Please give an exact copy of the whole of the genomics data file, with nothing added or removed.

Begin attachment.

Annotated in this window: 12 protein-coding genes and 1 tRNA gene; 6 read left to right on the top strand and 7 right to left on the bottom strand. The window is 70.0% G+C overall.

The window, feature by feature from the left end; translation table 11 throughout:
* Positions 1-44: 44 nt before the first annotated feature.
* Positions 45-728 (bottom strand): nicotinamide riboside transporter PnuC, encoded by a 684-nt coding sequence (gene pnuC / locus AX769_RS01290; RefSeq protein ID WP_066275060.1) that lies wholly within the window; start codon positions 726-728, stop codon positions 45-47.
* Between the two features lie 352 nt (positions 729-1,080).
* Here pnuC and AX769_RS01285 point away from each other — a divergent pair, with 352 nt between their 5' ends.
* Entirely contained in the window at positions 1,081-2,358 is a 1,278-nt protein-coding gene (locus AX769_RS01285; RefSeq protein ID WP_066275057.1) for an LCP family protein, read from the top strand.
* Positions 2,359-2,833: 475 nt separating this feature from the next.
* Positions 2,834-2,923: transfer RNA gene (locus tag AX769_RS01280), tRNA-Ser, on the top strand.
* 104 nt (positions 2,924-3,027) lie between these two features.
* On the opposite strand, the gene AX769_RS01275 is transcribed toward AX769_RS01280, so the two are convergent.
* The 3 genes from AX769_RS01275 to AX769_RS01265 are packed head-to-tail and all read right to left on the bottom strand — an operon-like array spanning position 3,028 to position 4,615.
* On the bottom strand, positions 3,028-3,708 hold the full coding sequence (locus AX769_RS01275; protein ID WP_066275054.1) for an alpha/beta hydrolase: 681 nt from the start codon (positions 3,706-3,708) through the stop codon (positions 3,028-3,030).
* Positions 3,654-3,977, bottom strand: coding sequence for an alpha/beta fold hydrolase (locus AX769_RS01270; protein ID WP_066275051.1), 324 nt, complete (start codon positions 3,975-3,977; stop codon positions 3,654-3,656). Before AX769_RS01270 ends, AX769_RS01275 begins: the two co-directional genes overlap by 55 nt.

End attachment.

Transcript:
Annotated in this window: 12 protein-coding genes and 1 tRNA gene; 6 read left to right on the top strand and 7 right to left on the bottom strand. The window is 70.0% G+C overall.

The window, feature by feature from the left end; translation table 11 throughout:
* Positions 1-44: 44 nt before the first annotated feature.
* Positions 45-728 (bottom strand): nicotinamide riboside transporter PnuC, encoded by a 684-nt coding sequence (gene pnuC / locus AX769_RS01290; RefSeq protein ID WP_066275060.1) that lies wholly within the window; start codon positions 726-728, stop codon positions 45-47.
* Between the two features lie 352 nt (positions 729-1,080).
* Here pnuC and AX769_RS01285 point away from each other — a divergent pair, with 352 nt between their 5' ends.
* Entirely contained in the window at positions 1,081-2,358 is a 1,278-nt protein-coding gene (locus AX769_RS01285; RefSeq protein ID WP_066275057.1) for an LCP family protein, read from the top strand.
* Positions 2,359-2,833: 475 nt separating this feature from the next.
* Positions 2,834-2,923: transfer RNA gene (locus tag AX769_RS01280), tRNA-Ser, on the top strand.
* 104 nt (positions 2,924-3,027) lie between these two features.
* On the opposite strand, the gene AX769_RS01275 is transcribed toward AX769_RS01280, so the two are convergent.
* The 3 genes from AX769_RS01275 to AX769_RS01265 are packed head-to-tail and all read right to left on the bottom strand — an operon-like array spanning position 3,028 to position 4,615.
* On the bottom strand, positions 3,028-3,708 hold the full coding sequence (locus AX769_RS01275; protein ID WP_066275054.1) for an alpha/beta hydrolase: 681 nt from the start codon (positions 3,706-3,708) through the stop codon (positions 3,028-3,030).
* Positions 3,654-3,977, bottom strand: coding sequence for an alpha/beta fold hydrolase (locus AX769_RS01270; protein ID WP_066275051.1), 324 nt, complete (start codon positions 3,975-3,977; stop codon positions 3,654-3,656). Before AX769_RS01270 ends, AX769_RS01275 begins: the two co-directional genes overlap by 55 nt.